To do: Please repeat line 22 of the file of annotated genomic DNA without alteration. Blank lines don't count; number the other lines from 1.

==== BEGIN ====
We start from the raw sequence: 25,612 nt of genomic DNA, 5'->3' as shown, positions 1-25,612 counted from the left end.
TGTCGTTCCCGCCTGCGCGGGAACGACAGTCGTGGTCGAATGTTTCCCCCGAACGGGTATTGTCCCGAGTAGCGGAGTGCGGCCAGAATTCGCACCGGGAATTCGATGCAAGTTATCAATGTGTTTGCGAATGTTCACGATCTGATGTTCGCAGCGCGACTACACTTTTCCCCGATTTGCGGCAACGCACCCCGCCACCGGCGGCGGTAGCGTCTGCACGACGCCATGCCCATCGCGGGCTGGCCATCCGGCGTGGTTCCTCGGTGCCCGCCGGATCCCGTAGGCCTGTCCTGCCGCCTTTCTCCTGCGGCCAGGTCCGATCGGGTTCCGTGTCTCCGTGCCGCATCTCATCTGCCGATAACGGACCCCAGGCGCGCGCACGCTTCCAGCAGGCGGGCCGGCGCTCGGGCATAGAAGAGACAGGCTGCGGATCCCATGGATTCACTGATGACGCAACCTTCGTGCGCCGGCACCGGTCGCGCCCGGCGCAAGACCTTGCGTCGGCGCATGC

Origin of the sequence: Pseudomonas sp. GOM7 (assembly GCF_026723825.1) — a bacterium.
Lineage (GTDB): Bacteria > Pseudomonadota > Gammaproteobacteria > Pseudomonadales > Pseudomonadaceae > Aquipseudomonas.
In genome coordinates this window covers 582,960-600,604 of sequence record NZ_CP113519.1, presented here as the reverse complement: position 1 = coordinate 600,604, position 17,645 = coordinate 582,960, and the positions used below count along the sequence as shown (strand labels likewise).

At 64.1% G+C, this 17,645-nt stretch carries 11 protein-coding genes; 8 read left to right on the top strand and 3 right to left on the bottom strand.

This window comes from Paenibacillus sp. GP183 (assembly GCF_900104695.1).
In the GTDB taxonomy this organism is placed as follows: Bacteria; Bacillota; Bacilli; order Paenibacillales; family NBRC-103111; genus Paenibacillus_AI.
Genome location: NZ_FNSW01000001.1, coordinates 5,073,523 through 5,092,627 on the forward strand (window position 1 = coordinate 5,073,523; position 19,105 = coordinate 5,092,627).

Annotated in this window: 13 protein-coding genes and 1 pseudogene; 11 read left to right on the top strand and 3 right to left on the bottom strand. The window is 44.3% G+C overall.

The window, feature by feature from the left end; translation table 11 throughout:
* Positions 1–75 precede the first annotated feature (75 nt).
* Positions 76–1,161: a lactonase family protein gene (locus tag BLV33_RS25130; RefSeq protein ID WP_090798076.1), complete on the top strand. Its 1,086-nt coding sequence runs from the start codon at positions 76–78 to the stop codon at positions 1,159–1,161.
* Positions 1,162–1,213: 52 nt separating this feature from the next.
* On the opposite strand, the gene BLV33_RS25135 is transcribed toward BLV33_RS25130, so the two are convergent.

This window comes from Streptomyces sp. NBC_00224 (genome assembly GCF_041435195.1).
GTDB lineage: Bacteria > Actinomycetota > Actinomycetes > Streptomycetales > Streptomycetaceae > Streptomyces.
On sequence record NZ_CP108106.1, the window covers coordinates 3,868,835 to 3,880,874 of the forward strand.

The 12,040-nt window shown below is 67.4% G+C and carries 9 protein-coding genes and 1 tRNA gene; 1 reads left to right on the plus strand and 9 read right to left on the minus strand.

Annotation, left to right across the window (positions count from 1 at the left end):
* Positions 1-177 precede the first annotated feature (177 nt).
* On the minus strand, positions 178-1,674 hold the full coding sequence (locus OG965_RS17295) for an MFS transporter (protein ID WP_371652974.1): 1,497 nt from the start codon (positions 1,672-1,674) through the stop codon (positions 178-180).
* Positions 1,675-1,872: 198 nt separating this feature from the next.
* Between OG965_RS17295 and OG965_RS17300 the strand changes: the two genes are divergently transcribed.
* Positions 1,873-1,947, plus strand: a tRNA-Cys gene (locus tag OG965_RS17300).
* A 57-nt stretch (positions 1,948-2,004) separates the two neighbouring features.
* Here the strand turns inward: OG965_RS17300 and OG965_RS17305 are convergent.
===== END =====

* On the minus strand, positions 178-1,674 hold the full coding sequence (locus OG965_RS17295) for an MFS transporter (protein ID WP_371652974.1): 1,497 nt from the start codon (positions 1,672-1,674) through the stop codon (positions 178-180).